You-review-it Monday: ISO improv, Colts camp, and more

June 3, 2013
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For me, the weekend included a semi-spontaneous concert with the Indianapolis Symphony Orchestra (see my review here) and some YouTube watching of Kenneth Branagh's film of "As You Like It" and a Globe Theatre production of "Much Ado About Nothing." (Can you tell I'm itching for some Shakespeare in the Park?)

I also took my son to the Antoine Bethea's annual Colts Skills Camp--a first-class, one-day, free program that gives kids a chance to work with coaches from the team, local high schools and area colleges. (Yes, I know it's not technically A&E, but I was so impressed with how the event was run that I thought it deserved mention.)

And you? What did you do this weekend?

  • Libertine
    Inspired by your review, hubby and I had dinner at Libertine on Saturday. We also had the Trotter cakes, which were fabulous! Thanks for steering us in the right direction.
  • Wine!
    We enjoyed an outstanding day at Vintage Indiana! The weather held, the wine was very fine, and the entertainment (Cari Ray, Jenni DeVoe and Josh Gracin) was terrific. Without doubt, one of the best festivals of the year, every year.

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  1. John, unfortunately CTRWD wants to put the tank(s) right next to a nature preserve and at the southern entrance to Carmel off of Keystone. Not exactly the kind of message you want to send to residents and visitors (come see our tanks as you enter our city and we build stuff in nature preserves...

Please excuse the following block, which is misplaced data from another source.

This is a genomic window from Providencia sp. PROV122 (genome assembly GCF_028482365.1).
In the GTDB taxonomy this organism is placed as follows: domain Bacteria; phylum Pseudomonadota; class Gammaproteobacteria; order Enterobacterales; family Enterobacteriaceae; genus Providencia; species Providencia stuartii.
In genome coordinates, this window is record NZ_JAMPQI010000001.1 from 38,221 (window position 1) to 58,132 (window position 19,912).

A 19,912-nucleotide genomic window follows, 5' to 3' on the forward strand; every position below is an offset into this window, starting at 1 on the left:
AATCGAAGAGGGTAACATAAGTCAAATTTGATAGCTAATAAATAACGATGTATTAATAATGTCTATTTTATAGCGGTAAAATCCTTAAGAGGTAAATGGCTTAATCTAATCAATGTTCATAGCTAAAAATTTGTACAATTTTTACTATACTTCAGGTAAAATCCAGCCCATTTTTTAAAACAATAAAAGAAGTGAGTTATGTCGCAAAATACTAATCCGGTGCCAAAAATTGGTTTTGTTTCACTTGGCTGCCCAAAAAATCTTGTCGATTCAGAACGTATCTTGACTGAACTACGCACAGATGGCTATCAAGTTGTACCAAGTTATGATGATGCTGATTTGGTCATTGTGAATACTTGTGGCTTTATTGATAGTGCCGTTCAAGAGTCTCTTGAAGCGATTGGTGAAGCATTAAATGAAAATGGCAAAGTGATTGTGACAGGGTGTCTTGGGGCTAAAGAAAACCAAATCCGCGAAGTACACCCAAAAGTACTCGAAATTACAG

2. 85 feet for an ambitious project? I could shoot ej*culate farther than that.

  3. I tried, can't take it anymore. Untill Katz is replaced I can't listen anymore.

  4. Perhaps, but they've had a very active program to reduce rainwater/sump pump inflows for a number of years. But you are correct that controlling these peak flows will require spending more money - surge tanks, lines or removing storm water inflow at the source.

  5. All sewage goes to the Carmel treatment plant on the White River at 96th St. Rainfall should not affect sewage flows, but somehow it does - and the increased rate is more than the plant can handle a few times each year. One big source is typically homeowners who have their sump pumps connect into the sanitary sewer line rather than to the storm sewer line or yard. So we (Carmel and Clay Twp) need someway to hold the excess flow for a few days until the plant can process this material. Carmel wants the surge tank located at the treatment plant but than means an expensive underground line has to be installed through residential areas while CTRWD wants the surge tank located further 'upstream' from the treatment plant which costs less. Either solution works from an environmental control perspective. The less expensive solution means some people would likely have an unsightly tank near them. Carmel wants the more expensive solution - surprise!